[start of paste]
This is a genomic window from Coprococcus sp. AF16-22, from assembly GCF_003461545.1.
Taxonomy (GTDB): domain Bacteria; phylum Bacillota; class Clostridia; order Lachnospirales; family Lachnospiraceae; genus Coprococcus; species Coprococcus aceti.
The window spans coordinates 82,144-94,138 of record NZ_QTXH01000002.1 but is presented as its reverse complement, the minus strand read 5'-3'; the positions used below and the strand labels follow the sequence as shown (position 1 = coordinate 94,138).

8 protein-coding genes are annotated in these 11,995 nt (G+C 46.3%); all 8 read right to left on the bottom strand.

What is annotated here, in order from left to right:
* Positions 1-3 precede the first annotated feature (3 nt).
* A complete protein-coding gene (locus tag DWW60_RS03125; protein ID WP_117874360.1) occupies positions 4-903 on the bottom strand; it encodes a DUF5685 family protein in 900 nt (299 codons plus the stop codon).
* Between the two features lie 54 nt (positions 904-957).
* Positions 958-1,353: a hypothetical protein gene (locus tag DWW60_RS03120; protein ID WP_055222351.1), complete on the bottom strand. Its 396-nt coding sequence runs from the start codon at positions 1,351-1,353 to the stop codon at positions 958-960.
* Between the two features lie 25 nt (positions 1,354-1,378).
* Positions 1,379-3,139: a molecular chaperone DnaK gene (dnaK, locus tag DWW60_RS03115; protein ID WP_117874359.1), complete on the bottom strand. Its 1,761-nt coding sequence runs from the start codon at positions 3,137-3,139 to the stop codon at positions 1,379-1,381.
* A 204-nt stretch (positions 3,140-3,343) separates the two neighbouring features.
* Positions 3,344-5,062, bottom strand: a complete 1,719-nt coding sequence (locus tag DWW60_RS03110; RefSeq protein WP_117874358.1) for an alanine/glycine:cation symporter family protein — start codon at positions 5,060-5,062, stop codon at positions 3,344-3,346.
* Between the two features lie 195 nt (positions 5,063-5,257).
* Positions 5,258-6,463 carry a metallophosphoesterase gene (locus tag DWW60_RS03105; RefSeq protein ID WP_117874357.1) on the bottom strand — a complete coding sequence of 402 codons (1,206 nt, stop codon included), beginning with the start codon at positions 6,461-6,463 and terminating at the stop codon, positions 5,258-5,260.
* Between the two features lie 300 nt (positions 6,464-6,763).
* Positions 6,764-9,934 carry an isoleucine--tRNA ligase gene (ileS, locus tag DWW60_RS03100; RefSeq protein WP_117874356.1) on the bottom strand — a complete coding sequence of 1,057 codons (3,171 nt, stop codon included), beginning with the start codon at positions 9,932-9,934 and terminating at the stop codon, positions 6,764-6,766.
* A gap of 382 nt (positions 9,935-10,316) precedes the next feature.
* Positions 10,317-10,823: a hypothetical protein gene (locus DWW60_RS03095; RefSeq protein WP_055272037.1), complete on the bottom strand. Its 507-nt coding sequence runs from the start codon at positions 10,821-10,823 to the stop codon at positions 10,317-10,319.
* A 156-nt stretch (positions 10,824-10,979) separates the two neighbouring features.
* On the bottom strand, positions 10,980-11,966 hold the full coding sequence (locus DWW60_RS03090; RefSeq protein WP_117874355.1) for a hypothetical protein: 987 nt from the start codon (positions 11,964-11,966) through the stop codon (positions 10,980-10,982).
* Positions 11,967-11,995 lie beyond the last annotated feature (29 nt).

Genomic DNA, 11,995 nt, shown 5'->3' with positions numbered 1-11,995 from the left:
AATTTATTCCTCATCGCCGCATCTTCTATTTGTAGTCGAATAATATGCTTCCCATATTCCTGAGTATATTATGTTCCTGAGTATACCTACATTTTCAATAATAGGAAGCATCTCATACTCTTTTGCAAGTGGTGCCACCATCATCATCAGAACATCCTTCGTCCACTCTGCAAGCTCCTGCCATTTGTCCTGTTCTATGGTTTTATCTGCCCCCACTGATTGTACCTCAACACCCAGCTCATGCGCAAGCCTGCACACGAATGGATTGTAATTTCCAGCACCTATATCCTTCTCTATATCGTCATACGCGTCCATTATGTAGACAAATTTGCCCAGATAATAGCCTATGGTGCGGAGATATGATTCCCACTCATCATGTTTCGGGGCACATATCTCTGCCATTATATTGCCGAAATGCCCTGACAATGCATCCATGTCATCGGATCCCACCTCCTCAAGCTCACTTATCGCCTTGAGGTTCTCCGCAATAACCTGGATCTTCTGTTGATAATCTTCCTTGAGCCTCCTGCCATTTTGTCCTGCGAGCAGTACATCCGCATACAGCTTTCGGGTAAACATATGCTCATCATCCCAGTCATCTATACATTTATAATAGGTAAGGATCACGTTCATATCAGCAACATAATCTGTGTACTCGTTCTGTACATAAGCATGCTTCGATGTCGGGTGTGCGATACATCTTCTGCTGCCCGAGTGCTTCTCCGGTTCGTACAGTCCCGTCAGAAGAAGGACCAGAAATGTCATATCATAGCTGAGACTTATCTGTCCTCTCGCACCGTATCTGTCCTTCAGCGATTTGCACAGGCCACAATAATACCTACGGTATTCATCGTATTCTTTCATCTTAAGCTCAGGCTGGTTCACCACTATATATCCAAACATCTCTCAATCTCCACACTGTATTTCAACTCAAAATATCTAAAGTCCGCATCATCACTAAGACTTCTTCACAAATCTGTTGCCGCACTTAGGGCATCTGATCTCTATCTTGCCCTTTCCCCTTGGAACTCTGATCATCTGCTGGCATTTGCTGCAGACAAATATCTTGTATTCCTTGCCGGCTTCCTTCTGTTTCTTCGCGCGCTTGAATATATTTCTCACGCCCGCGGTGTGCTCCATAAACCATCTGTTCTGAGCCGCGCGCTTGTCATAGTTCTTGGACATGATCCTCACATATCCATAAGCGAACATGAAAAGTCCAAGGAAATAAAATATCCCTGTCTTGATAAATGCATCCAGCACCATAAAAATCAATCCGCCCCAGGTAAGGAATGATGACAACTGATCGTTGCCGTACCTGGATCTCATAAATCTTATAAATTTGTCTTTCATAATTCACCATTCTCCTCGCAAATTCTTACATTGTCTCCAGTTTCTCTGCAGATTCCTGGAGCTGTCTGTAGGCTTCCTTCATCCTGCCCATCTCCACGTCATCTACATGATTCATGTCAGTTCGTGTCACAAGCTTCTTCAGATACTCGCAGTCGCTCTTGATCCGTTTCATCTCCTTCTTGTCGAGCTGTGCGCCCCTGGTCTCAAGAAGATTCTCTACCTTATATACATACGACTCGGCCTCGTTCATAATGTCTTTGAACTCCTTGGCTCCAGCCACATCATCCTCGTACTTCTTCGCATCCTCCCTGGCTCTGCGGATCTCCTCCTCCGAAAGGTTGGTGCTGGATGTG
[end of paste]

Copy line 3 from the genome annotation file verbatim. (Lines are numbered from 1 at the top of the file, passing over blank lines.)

The window spans coordinates 82,144-94,138 of record NZ_QTXH01000002.1 but is presented as its reverse complement, the minus strand read 5'-3'; the positions used below and the strand labels follow the sequence as shown (position 1 = coordinate 94,138).